Tag Archives: dukehistory

“From Sit-Ins to Hashtags” on Display at Perkins Library

Culture Clash is a series of exhibits, created by the Center for Multicultural Affairs (CMA), traditionally hosted in the Alcove outside of the CMA Lounge. Culture Clash aims to provide multicultural and social justice education to build and/or strengthen bridges between different communities at Duke and beyond. The exhibit provides members of the Duke community and guests of the CMA the opportunity to explore the intricacies of the human experience with the focus on building sustainable, authentic, and healthy relationships and communities.

This year’s culture clash, which is on display through February 1st, 2016 at Perkins Library’s Campus Club Wall, is entitled “From Sit-Ins to Hashtags”. The exhibit explores the patterns of student social justice work and activism both at Duke and beyond throughout history. The photos depict different trends and styles of activism in the different decades.

Students protest in favor of the Black Faculty Initiative, April 1988.
Students show support for the Black Faculty Initiative, April 1988.

Curating Culture Clash has been a wonderful learning experience. I have a new appreciation for museums and exhibits; until now I never really realized how much thought and effort goes into a project of this nature. From beginning to end, this project has been about learning. The research aspect of the project was fairly intuitive because here at Duke we are always doing research. Finding movements to document and represent wasn’t overly challenging. Even finding an equal representation of photos from each decade was a fairly smooth process due to the help of the University Archives.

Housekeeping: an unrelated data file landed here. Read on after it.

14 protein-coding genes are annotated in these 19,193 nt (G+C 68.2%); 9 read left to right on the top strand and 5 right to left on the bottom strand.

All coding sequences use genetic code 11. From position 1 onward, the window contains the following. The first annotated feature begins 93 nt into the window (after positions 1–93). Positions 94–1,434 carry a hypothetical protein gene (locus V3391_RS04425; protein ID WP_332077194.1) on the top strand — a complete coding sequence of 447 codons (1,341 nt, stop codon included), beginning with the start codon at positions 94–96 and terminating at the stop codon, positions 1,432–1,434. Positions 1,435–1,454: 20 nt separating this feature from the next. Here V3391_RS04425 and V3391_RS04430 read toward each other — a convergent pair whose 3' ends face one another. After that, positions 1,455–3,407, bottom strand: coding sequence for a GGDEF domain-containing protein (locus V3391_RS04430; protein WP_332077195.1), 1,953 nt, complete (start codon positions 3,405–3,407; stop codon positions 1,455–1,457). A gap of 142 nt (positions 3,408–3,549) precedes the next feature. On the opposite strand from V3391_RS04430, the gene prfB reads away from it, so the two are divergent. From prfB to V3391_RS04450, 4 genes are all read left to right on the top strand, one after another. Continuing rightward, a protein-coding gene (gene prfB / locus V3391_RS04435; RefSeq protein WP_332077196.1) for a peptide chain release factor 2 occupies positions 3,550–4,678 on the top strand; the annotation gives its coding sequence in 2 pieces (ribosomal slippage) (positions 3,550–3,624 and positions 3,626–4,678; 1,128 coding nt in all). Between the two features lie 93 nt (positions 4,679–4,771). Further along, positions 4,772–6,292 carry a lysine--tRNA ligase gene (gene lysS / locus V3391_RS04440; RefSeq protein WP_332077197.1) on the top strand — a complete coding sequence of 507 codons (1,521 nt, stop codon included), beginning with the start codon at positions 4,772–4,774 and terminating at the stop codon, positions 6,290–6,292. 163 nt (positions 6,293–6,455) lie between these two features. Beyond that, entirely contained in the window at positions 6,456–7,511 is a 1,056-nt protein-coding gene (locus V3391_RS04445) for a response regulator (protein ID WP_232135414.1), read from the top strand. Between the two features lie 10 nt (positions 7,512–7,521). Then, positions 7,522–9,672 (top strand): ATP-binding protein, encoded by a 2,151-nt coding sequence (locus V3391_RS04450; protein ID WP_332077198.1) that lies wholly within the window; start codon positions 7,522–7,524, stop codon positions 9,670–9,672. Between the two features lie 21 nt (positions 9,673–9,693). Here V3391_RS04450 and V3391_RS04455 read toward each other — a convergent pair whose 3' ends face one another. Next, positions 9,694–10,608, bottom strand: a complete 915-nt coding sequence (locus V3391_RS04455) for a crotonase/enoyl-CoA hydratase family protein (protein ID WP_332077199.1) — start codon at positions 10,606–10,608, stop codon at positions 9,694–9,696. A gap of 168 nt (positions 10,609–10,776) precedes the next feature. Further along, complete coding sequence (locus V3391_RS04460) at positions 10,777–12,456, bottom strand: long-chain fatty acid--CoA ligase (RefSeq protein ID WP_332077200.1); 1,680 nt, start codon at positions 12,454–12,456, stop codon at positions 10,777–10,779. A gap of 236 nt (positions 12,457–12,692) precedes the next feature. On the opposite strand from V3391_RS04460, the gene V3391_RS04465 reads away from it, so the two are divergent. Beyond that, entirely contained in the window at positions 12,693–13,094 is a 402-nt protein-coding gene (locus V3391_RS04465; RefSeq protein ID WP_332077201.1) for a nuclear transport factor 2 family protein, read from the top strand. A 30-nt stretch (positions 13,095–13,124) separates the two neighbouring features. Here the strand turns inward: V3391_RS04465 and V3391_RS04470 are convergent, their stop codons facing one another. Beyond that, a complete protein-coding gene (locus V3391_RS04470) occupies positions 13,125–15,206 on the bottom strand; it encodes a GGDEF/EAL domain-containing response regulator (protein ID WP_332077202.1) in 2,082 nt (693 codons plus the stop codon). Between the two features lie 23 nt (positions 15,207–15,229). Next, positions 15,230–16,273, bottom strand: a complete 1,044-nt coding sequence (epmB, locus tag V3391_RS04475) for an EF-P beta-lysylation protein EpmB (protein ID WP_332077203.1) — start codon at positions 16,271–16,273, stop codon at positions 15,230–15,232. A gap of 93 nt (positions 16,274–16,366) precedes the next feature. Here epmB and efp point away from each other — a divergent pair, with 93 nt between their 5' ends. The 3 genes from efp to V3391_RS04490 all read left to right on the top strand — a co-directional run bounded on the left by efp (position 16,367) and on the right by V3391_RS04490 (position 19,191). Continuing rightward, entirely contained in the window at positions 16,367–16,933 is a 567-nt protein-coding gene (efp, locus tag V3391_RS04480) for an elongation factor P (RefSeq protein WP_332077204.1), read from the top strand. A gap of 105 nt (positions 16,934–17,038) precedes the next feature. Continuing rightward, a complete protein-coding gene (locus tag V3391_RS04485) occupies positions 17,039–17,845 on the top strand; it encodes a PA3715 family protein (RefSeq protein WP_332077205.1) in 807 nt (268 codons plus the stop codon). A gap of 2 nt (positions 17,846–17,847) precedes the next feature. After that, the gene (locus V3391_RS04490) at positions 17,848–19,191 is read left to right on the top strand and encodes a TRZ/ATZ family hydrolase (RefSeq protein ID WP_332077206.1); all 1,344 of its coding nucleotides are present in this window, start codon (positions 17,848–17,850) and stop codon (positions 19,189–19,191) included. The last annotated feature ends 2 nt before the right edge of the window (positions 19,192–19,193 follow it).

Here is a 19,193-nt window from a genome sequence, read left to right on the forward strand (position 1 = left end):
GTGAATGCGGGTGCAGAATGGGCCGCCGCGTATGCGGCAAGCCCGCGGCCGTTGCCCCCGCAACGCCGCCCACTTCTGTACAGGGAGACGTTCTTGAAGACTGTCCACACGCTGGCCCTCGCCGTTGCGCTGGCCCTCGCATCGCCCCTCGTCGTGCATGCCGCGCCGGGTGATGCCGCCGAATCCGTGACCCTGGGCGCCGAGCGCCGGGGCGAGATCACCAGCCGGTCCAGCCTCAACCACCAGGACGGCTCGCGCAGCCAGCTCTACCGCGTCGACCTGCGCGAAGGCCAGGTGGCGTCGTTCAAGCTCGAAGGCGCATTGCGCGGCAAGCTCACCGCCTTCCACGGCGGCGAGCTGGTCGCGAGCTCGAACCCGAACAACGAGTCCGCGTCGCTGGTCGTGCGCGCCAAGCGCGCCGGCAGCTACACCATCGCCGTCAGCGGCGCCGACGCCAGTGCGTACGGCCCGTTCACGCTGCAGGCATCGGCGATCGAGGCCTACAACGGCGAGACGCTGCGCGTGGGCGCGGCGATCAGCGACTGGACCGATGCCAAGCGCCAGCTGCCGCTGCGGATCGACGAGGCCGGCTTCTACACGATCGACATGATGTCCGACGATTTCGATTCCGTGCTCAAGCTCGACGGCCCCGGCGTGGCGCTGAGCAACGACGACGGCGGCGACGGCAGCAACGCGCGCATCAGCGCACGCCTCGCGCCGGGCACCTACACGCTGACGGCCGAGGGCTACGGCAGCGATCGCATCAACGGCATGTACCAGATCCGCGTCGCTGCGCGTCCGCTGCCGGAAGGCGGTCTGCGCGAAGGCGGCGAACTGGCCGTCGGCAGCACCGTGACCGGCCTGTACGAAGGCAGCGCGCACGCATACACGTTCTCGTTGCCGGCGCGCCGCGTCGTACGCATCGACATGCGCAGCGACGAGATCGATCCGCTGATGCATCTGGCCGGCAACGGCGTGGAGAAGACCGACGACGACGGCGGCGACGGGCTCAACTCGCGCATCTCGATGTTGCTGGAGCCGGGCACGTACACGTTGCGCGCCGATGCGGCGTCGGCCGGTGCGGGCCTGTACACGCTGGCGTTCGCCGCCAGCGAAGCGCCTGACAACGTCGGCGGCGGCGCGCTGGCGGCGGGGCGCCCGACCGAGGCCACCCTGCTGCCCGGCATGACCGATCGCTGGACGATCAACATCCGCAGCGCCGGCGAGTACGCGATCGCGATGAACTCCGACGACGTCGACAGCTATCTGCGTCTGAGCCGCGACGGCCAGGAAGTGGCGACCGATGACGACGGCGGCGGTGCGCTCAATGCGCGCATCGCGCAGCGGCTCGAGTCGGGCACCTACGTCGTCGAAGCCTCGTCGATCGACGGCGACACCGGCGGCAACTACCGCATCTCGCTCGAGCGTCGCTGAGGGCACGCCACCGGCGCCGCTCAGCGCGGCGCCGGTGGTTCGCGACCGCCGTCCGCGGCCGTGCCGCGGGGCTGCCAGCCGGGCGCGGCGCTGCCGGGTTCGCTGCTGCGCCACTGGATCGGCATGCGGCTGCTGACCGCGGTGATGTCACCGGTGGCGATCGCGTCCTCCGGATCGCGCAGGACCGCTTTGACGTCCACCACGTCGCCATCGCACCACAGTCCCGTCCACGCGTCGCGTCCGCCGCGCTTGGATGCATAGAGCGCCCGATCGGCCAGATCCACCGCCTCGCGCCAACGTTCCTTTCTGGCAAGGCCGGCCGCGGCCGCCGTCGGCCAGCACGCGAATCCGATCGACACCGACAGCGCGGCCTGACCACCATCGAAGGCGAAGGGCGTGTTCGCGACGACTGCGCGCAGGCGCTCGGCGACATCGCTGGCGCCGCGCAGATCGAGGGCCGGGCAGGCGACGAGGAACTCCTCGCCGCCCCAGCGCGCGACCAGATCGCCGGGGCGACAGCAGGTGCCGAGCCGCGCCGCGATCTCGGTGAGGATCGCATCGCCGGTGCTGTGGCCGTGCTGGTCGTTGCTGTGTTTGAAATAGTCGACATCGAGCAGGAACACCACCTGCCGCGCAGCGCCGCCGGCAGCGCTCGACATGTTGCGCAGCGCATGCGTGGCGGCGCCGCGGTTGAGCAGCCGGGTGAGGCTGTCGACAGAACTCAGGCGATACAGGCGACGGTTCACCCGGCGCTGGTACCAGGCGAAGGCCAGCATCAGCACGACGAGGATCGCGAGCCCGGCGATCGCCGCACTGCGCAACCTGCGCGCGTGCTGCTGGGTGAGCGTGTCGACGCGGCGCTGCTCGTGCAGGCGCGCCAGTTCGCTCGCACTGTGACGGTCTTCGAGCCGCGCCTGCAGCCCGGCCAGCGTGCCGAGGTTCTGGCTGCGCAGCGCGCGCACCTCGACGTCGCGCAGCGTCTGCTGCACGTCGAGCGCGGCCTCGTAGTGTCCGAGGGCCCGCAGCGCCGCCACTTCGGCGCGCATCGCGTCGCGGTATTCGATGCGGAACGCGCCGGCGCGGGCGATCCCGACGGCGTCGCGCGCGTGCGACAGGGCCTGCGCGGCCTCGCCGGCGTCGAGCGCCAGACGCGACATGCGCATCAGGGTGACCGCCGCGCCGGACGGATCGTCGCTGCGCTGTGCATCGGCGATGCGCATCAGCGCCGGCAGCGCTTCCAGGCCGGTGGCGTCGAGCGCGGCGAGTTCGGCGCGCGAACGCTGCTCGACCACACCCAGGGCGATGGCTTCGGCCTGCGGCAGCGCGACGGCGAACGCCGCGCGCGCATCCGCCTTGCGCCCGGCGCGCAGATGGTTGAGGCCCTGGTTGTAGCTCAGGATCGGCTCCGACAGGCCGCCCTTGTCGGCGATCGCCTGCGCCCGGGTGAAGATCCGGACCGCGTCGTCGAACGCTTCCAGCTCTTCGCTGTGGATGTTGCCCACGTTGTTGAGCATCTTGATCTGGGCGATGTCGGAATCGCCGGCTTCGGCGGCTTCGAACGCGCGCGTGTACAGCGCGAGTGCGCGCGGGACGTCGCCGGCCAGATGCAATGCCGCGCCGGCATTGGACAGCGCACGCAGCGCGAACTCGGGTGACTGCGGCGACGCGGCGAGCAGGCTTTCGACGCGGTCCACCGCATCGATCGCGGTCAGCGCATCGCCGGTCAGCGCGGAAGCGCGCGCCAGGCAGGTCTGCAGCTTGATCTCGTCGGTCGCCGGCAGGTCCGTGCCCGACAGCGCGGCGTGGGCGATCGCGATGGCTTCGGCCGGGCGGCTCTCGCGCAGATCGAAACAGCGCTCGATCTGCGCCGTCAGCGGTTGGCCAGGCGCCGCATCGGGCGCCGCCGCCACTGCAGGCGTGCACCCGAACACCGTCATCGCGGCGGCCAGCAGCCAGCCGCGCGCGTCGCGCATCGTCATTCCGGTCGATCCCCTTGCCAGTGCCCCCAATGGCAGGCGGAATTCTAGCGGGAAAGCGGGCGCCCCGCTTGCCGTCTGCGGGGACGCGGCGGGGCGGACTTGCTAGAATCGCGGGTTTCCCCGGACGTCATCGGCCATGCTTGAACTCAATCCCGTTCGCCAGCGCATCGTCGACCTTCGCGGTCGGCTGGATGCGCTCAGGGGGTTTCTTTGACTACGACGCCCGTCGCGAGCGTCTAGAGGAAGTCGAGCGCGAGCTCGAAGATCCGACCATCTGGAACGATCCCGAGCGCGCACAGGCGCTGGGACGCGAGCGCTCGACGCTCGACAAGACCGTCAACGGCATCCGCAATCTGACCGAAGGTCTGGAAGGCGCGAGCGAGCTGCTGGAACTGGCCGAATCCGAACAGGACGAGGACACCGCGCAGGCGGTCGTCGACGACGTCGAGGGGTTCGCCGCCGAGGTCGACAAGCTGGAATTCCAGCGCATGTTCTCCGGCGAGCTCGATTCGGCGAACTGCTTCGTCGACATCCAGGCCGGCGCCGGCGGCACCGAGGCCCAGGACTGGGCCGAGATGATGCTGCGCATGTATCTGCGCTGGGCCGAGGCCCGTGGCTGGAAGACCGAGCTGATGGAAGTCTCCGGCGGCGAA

The challenge in this project came with deciding on how to visually present all of the photos. Juggling some 70 odd photos and 19 photo frames and 126 square feet of wall space was an experience. For me especially, I struggle with visualizing; I need something concrete to look at. The later part of the curation process involved a lot of cutting paper models and trying to learn how to visualize the small picture within the big picture. However, teamwork makes the dream work here at the Center. As a team, we made all the pieces come together in the end. We are very happy with the final outcome of the project.

We hope that from this exhibit students can understand how student social justice work has transpired in the past, and perhaps find inspiration to be an advocate for a cause that moves them.

We would like to give a special thanks to Margaret Brown, E. Rhodes and Leona B. Carpenter Foundation Exhibits Coordinator, and Amy McDonald, Assistant University Archivist, for all of their help throughout the curation process.

Related Resources:

Post contributed by Vanessa Lusa, Class of 2018 and Center for Multicultural Affairs Student FACE.

The Archives of the Library Answer Person